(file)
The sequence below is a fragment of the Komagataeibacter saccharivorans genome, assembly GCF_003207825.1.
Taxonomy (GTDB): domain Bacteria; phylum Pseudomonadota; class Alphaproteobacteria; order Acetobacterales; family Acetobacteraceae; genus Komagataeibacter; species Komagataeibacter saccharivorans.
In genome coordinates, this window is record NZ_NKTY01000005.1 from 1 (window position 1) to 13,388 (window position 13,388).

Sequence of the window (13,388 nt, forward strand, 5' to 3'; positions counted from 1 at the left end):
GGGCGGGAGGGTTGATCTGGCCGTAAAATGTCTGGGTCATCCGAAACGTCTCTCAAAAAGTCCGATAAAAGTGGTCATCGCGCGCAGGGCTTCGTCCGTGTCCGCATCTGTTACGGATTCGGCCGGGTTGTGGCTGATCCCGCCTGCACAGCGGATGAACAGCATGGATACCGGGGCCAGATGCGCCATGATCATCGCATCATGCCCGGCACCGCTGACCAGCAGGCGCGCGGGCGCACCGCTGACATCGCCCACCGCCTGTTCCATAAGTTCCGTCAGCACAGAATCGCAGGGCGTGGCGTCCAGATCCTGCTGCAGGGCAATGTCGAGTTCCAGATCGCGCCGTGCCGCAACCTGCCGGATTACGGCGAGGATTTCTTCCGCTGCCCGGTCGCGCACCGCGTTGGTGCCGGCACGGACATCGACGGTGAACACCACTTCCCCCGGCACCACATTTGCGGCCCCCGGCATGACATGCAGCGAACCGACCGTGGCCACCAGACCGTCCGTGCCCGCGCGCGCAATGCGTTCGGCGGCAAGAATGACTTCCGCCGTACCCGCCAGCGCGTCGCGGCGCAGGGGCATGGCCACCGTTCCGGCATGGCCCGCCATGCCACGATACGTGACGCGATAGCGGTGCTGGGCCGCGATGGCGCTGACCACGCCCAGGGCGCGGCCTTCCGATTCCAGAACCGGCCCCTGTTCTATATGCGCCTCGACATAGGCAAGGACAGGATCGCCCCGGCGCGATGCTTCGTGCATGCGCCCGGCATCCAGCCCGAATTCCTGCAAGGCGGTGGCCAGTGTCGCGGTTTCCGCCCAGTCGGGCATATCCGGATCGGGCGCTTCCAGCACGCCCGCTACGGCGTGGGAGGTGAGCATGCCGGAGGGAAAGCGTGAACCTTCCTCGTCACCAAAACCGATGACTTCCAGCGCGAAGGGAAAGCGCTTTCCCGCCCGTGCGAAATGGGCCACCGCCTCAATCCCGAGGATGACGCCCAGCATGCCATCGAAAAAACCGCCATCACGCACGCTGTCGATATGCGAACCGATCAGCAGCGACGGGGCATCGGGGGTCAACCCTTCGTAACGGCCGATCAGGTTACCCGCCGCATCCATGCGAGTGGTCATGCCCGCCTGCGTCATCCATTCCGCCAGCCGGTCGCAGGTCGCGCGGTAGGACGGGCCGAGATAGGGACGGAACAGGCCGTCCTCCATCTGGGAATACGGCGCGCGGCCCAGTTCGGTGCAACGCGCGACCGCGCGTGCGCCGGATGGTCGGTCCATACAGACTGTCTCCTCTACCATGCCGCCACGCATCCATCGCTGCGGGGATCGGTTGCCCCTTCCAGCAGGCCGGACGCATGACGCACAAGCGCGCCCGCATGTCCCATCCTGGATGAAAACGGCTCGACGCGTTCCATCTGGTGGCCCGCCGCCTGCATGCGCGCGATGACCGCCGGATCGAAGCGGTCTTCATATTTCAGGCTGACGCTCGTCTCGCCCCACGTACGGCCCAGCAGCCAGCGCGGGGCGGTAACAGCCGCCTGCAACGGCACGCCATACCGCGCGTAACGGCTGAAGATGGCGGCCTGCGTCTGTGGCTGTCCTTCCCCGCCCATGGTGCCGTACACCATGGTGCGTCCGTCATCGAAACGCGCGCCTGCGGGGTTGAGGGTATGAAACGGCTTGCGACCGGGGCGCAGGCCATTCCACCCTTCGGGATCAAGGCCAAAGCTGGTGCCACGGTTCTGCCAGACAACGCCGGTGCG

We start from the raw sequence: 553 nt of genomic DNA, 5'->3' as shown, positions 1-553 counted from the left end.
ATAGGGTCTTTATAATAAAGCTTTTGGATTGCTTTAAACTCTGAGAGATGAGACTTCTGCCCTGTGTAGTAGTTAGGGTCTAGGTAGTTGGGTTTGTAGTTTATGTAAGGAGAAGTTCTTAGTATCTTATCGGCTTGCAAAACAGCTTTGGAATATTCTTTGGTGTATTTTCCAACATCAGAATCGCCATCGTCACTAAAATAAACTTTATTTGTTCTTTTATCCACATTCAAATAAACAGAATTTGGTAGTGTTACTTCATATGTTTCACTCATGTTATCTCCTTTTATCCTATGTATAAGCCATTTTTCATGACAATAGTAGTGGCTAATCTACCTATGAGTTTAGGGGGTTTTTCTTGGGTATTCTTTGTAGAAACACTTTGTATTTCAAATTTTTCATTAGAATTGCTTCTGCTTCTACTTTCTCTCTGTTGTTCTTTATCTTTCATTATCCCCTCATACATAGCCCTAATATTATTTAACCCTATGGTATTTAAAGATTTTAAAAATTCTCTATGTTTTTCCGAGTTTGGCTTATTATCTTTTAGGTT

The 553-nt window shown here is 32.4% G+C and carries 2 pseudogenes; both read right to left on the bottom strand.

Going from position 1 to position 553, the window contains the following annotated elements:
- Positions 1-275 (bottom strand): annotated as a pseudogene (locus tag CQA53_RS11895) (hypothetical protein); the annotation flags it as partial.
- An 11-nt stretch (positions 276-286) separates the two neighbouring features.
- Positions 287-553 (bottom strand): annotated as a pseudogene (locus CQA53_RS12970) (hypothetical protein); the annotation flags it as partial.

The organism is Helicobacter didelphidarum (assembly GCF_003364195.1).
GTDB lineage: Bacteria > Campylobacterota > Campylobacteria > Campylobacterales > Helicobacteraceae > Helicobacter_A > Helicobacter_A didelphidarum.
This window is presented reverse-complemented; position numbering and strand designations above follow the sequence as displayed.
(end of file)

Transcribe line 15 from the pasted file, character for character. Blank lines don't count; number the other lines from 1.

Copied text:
This window is presented reverse-complemented; position numbering and strand designations above follow the sequence as displayed.